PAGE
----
Frankfurt, Germany’s fifth largest city, may not have the most tourist attractions but it’s certainly easy to get around. The centre is flat with large areas that are pedestrian only. For visitors wishing to get around a little faster, there are a number of bike hire outlets and there seems to be a good network of bike lanes. There is one that follows the Main River for quite a way although other roadside bike lanes appear to be well marked and wide enough that pedestrians and cars do not encroach on their space.
We started our walk at one of Germany’s leading art galleries, the Stadel Museum on Schaumainkai. We found a path to the riverside and walked as far as the ‘Eiserner Steg’ (Iron Footbridge). All along this stretch of the south bank of the Main, stalls had been set up between three large floating screens, each broadcasting the Women’s Football World Cup, which was being played in Germany that year (with the final played in Frankfurt). While most of the rest of the world seemed sadly oblivious to its existence, Frankfurt was doing a good job of encouraging locals to watch and support the event. Pop up bars sold local apfelwein and a variety of sausage-based snacks and laid out seating in front of the screens and just beyond the food and drink stalls, play areas were set up for younger visitors with bouncy castles and the like. All in all it made for a very colourful walk. When we passed by there were no games showing so the area was very quiet but we were told that during a match it’s almost impossible to find a space unless you arrive 2-3 hours before kick off.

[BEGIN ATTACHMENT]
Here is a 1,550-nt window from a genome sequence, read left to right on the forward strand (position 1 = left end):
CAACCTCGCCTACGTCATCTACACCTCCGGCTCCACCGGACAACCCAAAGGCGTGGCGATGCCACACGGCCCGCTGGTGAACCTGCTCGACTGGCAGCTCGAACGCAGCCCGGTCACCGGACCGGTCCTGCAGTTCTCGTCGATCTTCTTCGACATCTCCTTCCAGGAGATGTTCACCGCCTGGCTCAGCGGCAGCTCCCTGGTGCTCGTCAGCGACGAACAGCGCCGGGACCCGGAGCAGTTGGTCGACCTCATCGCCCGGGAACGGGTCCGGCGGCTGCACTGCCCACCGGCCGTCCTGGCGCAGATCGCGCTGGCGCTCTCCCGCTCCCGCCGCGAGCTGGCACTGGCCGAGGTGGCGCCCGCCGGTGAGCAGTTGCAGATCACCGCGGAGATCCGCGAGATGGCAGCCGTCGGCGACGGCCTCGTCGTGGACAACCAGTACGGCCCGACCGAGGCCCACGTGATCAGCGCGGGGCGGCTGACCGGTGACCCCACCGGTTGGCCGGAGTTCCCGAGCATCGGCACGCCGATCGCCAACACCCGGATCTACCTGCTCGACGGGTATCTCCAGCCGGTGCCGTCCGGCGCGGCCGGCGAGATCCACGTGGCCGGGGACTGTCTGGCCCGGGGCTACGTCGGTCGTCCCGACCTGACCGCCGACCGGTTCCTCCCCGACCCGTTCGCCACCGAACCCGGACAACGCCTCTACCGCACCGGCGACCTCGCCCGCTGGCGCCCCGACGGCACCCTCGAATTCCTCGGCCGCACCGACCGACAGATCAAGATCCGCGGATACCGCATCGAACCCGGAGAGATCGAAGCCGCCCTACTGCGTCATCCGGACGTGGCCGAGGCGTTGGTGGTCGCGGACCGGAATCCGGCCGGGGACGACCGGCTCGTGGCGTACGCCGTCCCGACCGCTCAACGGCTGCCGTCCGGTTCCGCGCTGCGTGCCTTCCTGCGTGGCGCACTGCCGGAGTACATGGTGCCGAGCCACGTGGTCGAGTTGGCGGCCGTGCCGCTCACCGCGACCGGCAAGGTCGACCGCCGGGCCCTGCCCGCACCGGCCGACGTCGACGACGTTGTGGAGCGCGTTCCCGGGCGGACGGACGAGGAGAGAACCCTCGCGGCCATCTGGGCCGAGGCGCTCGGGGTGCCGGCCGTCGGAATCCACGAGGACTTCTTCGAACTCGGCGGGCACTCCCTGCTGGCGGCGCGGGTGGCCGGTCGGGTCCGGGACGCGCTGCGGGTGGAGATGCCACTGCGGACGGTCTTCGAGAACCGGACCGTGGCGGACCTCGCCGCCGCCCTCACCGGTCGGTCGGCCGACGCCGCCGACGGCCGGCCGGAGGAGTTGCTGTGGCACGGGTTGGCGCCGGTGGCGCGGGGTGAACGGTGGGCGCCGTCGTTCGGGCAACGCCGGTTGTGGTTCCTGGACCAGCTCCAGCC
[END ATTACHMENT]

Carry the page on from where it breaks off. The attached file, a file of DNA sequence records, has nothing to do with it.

The Eiserner Steg connects the area of Sachsenhausen to the centre of Frankfurt. It was completed in 1869 and was the first suspension bridge in Europe. It is only open to foot traffic and offers a good place to photograph the Main River, the Dom steeple and some Frankfurt cityscapes.
Across the bridge are the old town and the Romer Square. The ‘Romer’ building is the town hall of Frankfurt and like many of the historic buildings lining the square, was destroyed during the Second World War and rebuilt afterwards in its original image. We walked towards St. Bartholomeus’s Cathedral and through the excavated ruins of a Roman settlement. The ‘Dom’ was originally constructed in the 14th century but rebuilt in 1867 after it was destroyed in a fire. There was further reconstruction in the 1950s after the interior was burnt out by wartime bombing. The newness of its interior shows, with its clay red brickwork and clear glass windows in place of stained. It is quite modest in size and the interior is surprisingly spartan. The only ornate and grand pieces of note were the organ, with its colossal array of angled pipework, and some small but striking gilt and wood altarpieces. The cathedral is free to visit.